Affirmative Action Summit
Dear Colleagues and Friends:
It is my great pleasure to extend a warm welcome to our ACLU National colleagues, ACLU affiliates, distinguished speakers and coalition partners to this critically important summit on affirmative action. We are especially delighted to host this convening at UCLA, a site that remains a critical locale in the ongoing debate over social inclusion even in the aftermath of Proposition 209.
This Summit represents a unique opportunity to strengthen the network of institutions and individuals dedicated to sustaining a range of policies that have transformed our society and lifted the aspirations of millions of Americans. It is no secret, of course, that the survival of these policies is in doubt, and that opportunities that have been made available in the past may not be open in the future. These programs have been rendered vulnerable in part because of the preponderance of myths and stereotypes about affirmative action and by a dearth of information about its rationale, function and consequences. In short, what most people know about affirmative action isn’t right, and what is right about affirmative action most people don’t know.
It is our belief that the key to sustaining affirmative action lies in sharing information and resources across various sectors, organizations and communities in society. This Summit is a product of the kind of institutional collaboration that will advance a more productive, coherent and sustainable defense of these policies . In this respect, the ACLU began to work closely with the African American Policy Forum to create opportunities to share insights and information across institutional boundaries in 2004 by sponsoring the inaugural meeting of the Affirmative Action Research and Policy Consortium. This network of academics, research institutions and civil rights organizations formed to discuss and distribute valuable knowledge about the policies and laws that had been designed to advance greater levels of social inclusion in the United States. Some of the significant work that was initially outlined in that meeting was further nurtured by the ACLU’s Ira Glasser Racial Justice program which facilitated a two-year collaboration between the ACLU Racial Justice Project and AAPF. During this period, among other things,we worked together with the Michigan affiliate to educate voters about affirmative action. Our efforts drew on past experiences in California and Washington, and on some of the newer ways of thinking and talking about affirmative action. This work now takes on national importance as debate about the continuing utility of affirmative action stretches to five more states in November.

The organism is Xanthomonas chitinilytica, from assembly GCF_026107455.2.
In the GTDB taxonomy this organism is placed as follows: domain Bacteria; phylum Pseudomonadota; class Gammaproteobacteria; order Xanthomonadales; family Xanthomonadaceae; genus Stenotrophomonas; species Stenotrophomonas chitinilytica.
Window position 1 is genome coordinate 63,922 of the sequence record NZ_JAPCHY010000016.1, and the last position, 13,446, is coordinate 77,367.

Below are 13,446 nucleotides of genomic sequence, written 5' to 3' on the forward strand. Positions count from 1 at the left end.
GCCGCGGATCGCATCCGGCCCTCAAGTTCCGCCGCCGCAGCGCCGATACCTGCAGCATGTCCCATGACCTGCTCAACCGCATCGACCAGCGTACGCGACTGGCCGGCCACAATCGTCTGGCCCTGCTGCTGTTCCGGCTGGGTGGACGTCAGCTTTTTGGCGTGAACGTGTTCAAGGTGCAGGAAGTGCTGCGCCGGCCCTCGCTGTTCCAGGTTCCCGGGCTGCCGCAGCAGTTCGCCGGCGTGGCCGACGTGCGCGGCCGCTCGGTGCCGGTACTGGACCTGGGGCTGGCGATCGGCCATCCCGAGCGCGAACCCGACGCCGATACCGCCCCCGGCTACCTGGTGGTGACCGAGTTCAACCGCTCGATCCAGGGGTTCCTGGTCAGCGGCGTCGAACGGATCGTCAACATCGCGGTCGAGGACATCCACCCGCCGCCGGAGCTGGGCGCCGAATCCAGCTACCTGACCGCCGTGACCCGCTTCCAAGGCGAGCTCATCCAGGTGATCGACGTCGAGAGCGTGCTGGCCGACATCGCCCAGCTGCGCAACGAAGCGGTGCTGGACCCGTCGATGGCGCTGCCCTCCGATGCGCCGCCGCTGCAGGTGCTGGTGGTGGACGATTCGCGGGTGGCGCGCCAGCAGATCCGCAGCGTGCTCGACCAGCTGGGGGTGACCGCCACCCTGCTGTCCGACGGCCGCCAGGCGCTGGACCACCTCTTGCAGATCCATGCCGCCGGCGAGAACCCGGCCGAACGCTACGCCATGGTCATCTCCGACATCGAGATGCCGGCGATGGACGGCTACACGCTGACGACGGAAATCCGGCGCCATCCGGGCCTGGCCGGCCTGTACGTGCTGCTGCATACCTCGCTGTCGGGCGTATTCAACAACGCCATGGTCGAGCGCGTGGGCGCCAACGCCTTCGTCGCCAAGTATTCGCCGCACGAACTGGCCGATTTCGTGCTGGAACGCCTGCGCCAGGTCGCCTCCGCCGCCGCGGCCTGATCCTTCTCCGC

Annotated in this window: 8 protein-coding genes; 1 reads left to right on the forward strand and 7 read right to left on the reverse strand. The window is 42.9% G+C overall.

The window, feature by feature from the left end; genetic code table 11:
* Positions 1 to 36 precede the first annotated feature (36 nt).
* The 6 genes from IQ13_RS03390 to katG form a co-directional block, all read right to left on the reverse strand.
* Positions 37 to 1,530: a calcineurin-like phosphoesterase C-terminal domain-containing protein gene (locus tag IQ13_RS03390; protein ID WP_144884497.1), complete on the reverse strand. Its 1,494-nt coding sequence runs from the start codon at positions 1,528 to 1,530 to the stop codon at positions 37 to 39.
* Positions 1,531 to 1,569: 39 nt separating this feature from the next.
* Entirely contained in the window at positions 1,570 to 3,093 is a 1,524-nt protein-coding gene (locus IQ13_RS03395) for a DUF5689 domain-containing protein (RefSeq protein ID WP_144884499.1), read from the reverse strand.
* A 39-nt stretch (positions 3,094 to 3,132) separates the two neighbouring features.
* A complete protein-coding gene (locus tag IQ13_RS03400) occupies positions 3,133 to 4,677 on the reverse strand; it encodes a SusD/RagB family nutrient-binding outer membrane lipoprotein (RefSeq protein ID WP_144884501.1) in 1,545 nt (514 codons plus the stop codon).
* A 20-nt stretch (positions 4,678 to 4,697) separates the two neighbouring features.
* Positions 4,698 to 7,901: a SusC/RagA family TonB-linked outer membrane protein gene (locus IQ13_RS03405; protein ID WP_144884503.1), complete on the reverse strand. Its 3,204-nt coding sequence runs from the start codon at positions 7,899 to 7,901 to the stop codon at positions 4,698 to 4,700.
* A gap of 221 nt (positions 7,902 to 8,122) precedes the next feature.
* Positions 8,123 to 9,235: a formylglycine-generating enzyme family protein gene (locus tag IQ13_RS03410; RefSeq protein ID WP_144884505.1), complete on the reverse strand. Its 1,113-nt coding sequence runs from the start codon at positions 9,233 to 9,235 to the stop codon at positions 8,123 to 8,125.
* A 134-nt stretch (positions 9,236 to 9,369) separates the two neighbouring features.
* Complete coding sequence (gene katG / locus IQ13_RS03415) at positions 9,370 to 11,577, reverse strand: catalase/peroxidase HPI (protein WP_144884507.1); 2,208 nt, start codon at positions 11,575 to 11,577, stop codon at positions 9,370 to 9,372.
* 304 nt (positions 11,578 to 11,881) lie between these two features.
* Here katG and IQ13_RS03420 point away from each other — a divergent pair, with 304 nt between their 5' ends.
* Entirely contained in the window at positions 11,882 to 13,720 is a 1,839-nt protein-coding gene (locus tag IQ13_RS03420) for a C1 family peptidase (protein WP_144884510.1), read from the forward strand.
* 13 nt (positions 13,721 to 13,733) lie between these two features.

There is both hard work as well as opportunity in the road ahead. With the team of people who have come together to make this Summit possible, we are confident that our network of allies will be better situated to meet the challenges that we face. We thus wish to express our deep appreciation to the Racial Justice Project of the National ACLU, to the ACLU affiliates and their partners and to our many speakers who have graciously agreed to share their experience and expertise. We also wish to express a special thank you to the UCLA Law School and to the Critical Race Studies faculty and staff in particular who have been incredibly giving of their time, advice and support; and to AAPF staffers Luke Charles Harris, Camila Morsch, Cali Tran, and volunteer Alisha Rivera who have worked tirelessly to assure the success of this project. Finally, we wish to acknowledge the support of the Dream Fund, the ACLU Foundation, and the Open Society Institute whose generous support of affirmative action has made this Summit possible.
We look forward to a productive and inspiring Summit.
African American Policy Forum